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Driver in Paul Walker crash was racer in his own right: Roger Rodas: 1975-2013

Sun, 01 Dec 2013

You know the headline: “Fast and the Furious” star Paul Walker died Saturday when the driver of the red 2005 Porsche Carrera GT that Walker was riding in lost control in a business park drive, wrapped the Porsche around a tree, and then the Porsche burned.

But less likely to make headlines was the death of the driver of the car, Walker's friend for nearly a decade, Roger Rodas, who became Walker's formal business partner and financial advisor in 2007. The crash, which occurred about 3:30 p.m., was near the end of a charity event that the tuner and racing company they operated – Rodas was the CEO -- Always Evolving, announced on the company's web site:

“Our next open house and car meet is November 30th from 10 a.m. to 4:00 p.m. We will have complimentary doughnuts and coffee. Please call ahead to confirm as we may need to cancel due to weather or track events. Please bring a new toy with you as this meet will be a charity toy drive! Thank you!”

It's a shame they didn't have to cancel.

According to a story in “Wealth Management,” the two met when Walker, at a track event, noticed that Rodas was driving a Porsche GT3 that Walker used to own. They ended up racing together at events like the 25 Hours of Thunderhill, but his schedule limited Walker's racing mostly to time attack-type events at Buttonwillow or other California tracks.

Rodas, though, moved up through the ranks from Porsche-only series like the Pirelli Driver's Cup, where he won twice in 2012, into the Pirelli World Challenge, leading a two-car Ford Mustang Boss 302S team, sponsored by Always Evolving and charities that he and Walker supported. Rodas raced car number 52; his co-driver, in car 75, was Erik Davis, owner of Autotopia, a massive, near-legendary car collection in Los Angeles that supplies cars for movie and TV productions.

Both rookies in the series, Rodas finished 13 in GTS points, Davis 16th, despite missing the races in St. Petersburg and Lime Rock. Has Rodas competed in those races, he almost certainly would have been the series rookie of the year. Rodas' highest finish was fifth at Toronto, impressive since the GTS class has such veteran drivers as season champ Lawson Ashenbach, Jack Baldwin and Peter Cunningham. By sad coincidence Rodas and Davis raced against another Mustang driver in the class, Roger Miller, who died unexpectedly at age 44 last August – Miller's family owned the Utah Jazz and Miller Motorsports Park near Salt Lake City.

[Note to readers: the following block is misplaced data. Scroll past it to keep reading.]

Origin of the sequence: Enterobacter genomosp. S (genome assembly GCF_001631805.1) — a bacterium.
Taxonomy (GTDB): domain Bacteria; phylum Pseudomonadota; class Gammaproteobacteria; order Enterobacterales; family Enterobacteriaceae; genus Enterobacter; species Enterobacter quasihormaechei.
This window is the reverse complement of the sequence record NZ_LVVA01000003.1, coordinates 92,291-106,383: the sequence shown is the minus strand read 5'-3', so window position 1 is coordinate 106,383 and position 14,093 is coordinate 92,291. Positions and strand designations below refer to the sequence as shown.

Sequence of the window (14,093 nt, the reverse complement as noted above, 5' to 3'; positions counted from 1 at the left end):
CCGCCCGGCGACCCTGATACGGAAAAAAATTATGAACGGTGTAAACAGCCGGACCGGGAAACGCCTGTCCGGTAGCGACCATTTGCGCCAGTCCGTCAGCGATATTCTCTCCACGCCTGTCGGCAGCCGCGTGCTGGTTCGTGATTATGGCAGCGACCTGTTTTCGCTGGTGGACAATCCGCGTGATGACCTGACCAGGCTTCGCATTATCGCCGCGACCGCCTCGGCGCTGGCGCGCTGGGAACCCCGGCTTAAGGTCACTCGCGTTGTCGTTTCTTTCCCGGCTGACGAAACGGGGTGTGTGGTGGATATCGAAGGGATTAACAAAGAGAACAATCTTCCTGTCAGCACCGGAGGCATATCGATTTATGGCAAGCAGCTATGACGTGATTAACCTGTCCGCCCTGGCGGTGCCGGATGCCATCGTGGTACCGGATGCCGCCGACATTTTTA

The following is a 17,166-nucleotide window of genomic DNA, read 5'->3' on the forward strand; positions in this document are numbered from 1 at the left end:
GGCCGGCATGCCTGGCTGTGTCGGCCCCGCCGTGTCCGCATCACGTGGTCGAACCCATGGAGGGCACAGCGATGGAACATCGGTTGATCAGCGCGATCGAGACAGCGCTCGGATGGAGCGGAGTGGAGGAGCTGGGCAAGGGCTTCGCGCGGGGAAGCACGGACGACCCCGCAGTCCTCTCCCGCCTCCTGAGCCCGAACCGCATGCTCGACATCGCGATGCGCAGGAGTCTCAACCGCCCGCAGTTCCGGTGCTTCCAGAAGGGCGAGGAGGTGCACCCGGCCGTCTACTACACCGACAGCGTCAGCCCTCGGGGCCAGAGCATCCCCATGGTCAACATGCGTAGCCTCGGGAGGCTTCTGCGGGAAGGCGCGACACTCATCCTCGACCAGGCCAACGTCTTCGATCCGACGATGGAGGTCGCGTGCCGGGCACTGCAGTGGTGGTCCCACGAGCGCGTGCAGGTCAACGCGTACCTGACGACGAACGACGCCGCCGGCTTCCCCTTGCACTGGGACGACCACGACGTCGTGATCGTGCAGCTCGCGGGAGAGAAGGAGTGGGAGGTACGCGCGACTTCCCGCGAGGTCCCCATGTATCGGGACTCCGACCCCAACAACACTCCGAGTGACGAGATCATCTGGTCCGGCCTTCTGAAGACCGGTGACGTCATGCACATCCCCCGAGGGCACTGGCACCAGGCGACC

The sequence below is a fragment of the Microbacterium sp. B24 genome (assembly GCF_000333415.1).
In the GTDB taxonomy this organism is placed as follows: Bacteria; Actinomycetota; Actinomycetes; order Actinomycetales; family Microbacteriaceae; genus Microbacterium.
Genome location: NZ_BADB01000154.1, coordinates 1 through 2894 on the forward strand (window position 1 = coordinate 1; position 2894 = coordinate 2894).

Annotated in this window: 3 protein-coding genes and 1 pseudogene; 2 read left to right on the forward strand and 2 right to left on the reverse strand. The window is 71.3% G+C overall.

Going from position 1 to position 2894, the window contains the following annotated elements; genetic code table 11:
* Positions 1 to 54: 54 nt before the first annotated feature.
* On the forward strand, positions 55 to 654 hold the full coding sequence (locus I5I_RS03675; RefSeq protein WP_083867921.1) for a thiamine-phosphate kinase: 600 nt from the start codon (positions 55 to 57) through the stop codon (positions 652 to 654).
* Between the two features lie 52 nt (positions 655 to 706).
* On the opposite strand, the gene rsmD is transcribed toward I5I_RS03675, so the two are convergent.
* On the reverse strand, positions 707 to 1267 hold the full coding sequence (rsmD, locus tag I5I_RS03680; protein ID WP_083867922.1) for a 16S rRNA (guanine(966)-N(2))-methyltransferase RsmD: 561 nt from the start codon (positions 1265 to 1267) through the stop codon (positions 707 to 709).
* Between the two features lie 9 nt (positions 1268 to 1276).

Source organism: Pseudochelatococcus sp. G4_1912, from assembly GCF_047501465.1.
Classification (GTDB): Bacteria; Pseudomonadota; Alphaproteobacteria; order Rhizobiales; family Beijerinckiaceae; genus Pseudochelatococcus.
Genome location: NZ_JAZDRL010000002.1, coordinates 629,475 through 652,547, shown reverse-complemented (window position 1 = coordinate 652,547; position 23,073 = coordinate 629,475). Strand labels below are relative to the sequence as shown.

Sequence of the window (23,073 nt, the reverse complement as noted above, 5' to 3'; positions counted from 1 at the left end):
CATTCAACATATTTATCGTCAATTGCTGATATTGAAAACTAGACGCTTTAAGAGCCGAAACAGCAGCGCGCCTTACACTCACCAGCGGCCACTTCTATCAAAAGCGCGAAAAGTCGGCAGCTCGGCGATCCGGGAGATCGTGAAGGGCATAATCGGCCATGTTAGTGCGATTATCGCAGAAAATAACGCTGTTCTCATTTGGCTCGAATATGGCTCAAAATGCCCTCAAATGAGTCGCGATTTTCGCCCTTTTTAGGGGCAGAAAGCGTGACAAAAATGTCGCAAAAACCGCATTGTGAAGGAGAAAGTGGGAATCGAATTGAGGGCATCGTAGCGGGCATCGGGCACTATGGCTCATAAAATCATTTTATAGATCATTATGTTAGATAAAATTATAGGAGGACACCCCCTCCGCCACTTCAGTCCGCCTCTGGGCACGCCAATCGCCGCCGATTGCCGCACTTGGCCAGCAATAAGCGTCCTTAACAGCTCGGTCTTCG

Rodas, who turned 38 a month ago, and his Rodas Group company were well known in financial circles in California, largely through an enduring relationship with the investment firm Merrill Lynch. According to his biography, he was “instrumental in developing waste to energy power plants and wind farms in Central America,” and he was also owner of Cielo Recycling, a Central American recycling plant. He was ranked by Barron's three years in a row as one of America's top financial advisors.

According to Wealth Management, Rodas reorganized Walker's financial portfolio, described as a “hodgepodge of personal investments.

“Meanwhile,” the article continues, “Rodas helped Walker find a creative solution for maintaining his passion for cars and racing without having them become a financial burden. Maintaining and transporting his fleet requires several full-time professionals, and Walker had been funding the operation out of his own pocket. Rodas suggested an alternative: that Walker create an incorporated race shop that is bonded and insured, and that brings in income by also doing work for other drivers. 'Paul said that what he saved in expenses covered all of his racing costs last year,' Rodas notes.”

The two also joined forces in charity work, with Rodas creating the “Reach Out World Wide” foundation for Walker. Led personally by the actor, his foundation sent help immediately to disasters such as the earthquake in Haiti, and the tsunami in Chile.

What brought Walker and Rodas together, though, was their love of cars, and that ultimately had fatal consequences.

Roger L. Rodas leaves a wife and two children.

By Steven Cole Smith